4. It's essentially less is more. When you start increase the dosage of these drugs you start activating all these other receptors and they interact and start bouncing off each other. For lack of a better example, I guess kind of like finding a "goldilocks zone". Kind of like slowly bringing the train to a halt as opposed to slamming the brakes and having the wheels fall off. Also, just hypothetically, I wonder if there's kind of a "breaking point" so to speak, were you keep enough "pressure" on the point(5ht2a), and Things start to normalize. Like if you take X antipsych at a low dose for a month or two or maybe even longer that then it starts to "slow the train down" like a crest or something, then maybe like a cool down period so it gets use to being in a normal state. Everybody probably has a different I guess "goldilocks zone" so to speak and you have to "hit the brakes" a different amount of time for whatever person. But hypothetically, your trying to take an amount lower than the amount that causes extrapyrimadal side effects(or I guess very minimal). That I imagine would be a good indicator because if your activating other receptors, I.e. Dopamine. I guess one good thing is that if anything, most people with this are in a relative steady state(you don't have Parkinson's), but I'm not a doctor but if you have other Health problems, you should not ignore them, just throwing that out there. If anybody listened to the podcast by the doctor that wrote the "Post Lsd Syndrome" book, he was using the lowest possible dose of Zyprexa(2.5 mg) of all things and sometimes that was too much so people I guess cut them in half if you can, half to listen again sometime. Was reading though that Zyprexa effects 5ht2a and 5ht2c,ect at a much higher level than dopamine, which may be why the guy that wrote the "post lsd" book got more benefit from it than others. Maybe an easier way to find a middle ground with it. But I guess the thing about Nuplazid is it bypass having to do most of this because it doesn't mess with a lot of other receptors other than 5ht2a(strongly) and much less more 5ht2c, it just may be a challenge of getting a script and even then getting it paid for. I know they have free 30 day sample packs out. I guess nobody knows how long it would take to work if it did since nobody's given it a real run yet, might take awhile might not, everybody's different. I would think if you had a good relationship with your doc and you showed him some literature a light would go off in their head. Either way both avenues are worth exploring. Yeah so in short. Nuplazid or Low dose antipsych in a "goldilocks zone" good luck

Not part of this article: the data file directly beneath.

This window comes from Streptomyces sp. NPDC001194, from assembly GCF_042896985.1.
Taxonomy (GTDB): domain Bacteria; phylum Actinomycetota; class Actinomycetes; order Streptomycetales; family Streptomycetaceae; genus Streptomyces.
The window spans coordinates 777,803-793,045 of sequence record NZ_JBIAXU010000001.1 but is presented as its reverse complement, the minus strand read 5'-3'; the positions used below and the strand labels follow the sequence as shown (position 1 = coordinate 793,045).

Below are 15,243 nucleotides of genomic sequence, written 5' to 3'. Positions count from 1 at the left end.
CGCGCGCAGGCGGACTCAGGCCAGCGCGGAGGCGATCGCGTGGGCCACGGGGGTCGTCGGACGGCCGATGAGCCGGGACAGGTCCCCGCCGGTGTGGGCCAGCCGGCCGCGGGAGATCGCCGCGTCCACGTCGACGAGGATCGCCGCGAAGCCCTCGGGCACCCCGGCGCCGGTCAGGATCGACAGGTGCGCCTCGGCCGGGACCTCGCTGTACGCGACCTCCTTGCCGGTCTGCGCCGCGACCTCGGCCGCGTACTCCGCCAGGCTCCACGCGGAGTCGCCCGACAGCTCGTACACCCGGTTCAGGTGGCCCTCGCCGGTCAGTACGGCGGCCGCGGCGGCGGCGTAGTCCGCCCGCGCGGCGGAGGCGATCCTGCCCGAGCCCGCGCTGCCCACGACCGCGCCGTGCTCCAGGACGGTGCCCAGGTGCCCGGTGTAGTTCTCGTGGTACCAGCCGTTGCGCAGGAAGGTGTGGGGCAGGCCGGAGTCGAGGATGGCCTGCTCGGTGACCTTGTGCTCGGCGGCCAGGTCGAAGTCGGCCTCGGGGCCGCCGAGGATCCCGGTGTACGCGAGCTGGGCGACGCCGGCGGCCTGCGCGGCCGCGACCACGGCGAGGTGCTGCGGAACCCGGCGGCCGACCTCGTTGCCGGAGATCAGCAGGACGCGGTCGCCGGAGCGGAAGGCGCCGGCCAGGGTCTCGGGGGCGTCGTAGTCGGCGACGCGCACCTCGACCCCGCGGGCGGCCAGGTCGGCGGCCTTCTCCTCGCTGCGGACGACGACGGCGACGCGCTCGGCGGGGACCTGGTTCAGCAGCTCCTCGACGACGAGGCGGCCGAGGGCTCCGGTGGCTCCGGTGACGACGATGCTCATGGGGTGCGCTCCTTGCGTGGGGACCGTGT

5. Got a feeling if the low dose antipsych deal worked, it would take a some time, just throwing that out there. Your trying to get the over activity at 5ht2a down, that's basically the premise and what the guys in North Carolina were trying to tell you and maybe what the guy that wrote the post led syndrome book wrote.